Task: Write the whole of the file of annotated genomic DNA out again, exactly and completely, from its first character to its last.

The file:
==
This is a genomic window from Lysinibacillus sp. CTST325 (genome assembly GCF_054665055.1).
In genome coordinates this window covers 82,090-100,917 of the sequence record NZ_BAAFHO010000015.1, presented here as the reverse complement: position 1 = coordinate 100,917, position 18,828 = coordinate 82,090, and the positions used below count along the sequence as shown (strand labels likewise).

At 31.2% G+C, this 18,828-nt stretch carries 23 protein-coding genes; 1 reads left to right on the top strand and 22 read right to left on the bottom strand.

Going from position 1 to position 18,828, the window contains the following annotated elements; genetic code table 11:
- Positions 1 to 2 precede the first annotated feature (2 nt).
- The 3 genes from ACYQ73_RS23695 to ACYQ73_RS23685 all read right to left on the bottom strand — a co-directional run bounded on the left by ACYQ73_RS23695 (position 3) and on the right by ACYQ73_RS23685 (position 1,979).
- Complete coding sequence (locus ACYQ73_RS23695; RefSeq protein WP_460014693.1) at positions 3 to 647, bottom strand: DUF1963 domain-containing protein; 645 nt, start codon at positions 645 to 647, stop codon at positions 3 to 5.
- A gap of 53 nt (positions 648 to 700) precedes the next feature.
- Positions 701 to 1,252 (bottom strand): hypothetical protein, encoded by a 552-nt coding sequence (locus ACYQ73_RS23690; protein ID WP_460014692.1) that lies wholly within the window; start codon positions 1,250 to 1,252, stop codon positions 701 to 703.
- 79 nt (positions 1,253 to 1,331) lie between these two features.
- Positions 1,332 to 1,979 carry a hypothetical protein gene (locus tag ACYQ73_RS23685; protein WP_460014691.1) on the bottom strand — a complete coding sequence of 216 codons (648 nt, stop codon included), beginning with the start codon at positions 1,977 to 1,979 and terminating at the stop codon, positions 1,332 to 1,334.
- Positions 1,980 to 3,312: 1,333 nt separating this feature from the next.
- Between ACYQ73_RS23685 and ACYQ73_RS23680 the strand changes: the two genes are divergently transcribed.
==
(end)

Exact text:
This is a genomic window from Lysinibacillus sp. CTST325 (genome assembly GCF_054665055.1).
In genome coordinates this window covers 82,090-100,917 of the sequence record NZ_BAAFHO010000015.1, presented here as the reverse complement: position 1 = coordinate 100,917, position 18,828 = coordinate 82,090, and the positions used below count along the sequence as shown (strand labels likewise).

At 31.2% G+C, this 18,828-nt stretch carries 23 protein-coding genes; 1 reads left to right on the top strand and 22 read right to left on the bottom strand.

Going from position 1 to position 18,828, the window contains the following annotated elements; genetic code table 11:
- Positions 1 to 2 precede the first annotated feature (2 nt).
- The 3 genes from ACYQ73_RS23695 to ACYQ73_RS23685 all read right to left on the bottom strand — a co-directional run bounded on the left by ACYQ73_RS23695 (position 3) and on the right by ACYQ73_RS23685 (position 1,979).
- Complete coding sequence (locus ACYQ73_RS23695; RefSeq protein WP_460014693.1) at positions 3 to 647, bottom strand: DUF1963 domain-containing protein; 645 nt, start codon at positions 645 to 647, stop codon at positions 3 to 5.
- A gap of 53 nt (positions 648 to 700) precedes the next feature.
- Positions 701 to 1,252 (bottom strand): hypothetical protein, encoded by a 552-nt coding sequence (locus ACYQ73_RS23690; protein ID WP_460014692.1) that lies wholly within the window; start codon positions 1,250 to 1,252, stop codon positions 701 to 703.
- 79 nt (positions 1,253 to 1,331) lie between these two features.
- Positions 1,332 to 1,979 carry a hypothetical protein gene (locus tag ACYQ73_RS23685; protein WP_460014691.1) on the bottom strand — a complete coding sequence of 216 codons (648 nt, stop codon included), beginning with the start codon at positions 1,977 to 1,979 and terminating at the stop codon, positions 1,332 to 1,334.
- Positions 1,980 to 3,312: 1,333 nt separating this feature from the next.
- Between ACYQ73_RS23685 and ACYQ73_RS23680 the strand changes: the two genes are divergently transcribed.